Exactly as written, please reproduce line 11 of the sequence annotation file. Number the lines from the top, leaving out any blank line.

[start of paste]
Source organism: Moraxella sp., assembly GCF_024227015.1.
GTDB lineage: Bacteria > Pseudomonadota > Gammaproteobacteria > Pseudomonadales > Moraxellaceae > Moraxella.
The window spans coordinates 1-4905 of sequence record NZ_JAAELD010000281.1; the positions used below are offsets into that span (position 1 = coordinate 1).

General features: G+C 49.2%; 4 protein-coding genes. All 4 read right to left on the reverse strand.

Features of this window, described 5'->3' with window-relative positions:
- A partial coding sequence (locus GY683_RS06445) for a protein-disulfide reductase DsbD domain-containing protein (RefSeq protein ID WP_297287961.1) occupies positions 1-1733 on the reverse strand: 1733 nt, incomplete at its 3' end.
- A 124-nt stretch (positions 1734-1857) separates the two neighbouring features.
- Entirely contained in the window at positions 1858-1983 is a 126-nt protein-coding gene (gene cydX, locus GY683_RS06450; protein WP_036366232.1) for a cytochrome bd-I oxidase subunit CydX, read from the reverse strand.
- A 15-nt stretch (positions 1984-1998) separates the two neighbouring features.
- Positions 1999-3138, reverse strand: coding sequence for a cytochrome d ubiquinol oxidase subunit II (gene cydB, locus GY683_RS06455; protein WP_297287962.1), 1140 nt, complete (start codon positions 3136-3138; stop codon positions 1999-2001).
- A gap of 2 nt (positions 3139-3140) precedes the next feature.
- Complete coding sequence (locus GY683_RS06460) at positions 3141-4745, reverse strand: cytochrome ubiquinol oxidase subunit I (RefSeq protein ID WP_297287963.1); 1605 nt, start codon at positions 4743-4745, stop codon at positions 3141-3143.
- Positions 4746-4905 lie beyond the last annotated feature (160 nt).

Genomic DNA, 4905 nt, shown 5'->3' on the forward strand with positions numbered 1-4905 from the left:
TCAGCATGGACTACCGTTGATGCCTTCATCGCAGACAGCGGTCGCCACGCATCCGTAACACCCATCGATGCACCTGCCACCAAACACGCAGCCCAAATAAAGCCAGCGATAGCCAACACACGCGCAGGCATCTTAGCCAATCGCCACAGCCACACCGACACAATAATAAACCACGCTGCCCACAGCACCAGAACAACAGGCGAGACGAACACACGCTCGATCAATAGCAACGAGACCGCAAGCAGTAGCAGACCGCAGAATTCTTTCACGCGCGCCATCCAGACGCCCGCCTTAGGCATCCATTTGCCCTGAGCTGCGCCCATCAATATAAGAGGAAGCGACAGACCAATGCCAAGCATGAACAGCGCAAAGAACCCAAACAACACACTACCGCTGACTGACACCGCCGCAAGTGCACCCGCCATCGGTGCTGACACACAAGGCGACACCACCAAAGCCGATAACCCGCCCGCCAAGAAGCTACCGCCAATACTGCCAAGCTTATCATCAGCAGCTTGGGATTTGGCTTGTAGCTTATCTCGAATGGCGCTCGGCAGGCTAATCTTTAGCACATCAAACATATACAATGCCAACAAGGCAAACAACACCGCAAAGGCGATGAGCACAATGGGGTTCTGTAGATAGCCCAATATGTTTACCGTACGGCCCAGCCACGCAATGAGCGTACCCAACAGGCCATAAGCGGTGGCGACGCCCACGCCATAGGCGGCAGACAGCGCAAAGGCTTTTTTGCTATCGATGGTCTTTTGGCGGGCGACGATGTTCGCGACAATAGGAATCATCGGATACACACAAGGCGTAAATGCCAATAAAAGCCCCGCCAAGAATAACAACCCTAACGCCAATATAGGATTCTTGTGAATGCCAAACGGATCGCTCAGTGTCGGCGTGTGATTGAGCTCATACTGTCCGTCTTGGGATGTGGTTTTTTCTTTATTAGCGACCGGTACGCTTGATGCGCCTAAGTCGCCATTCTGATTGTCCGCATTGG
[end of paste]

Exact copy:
- A gap of 2 nt (positions 3139-3140) precedes the next feature.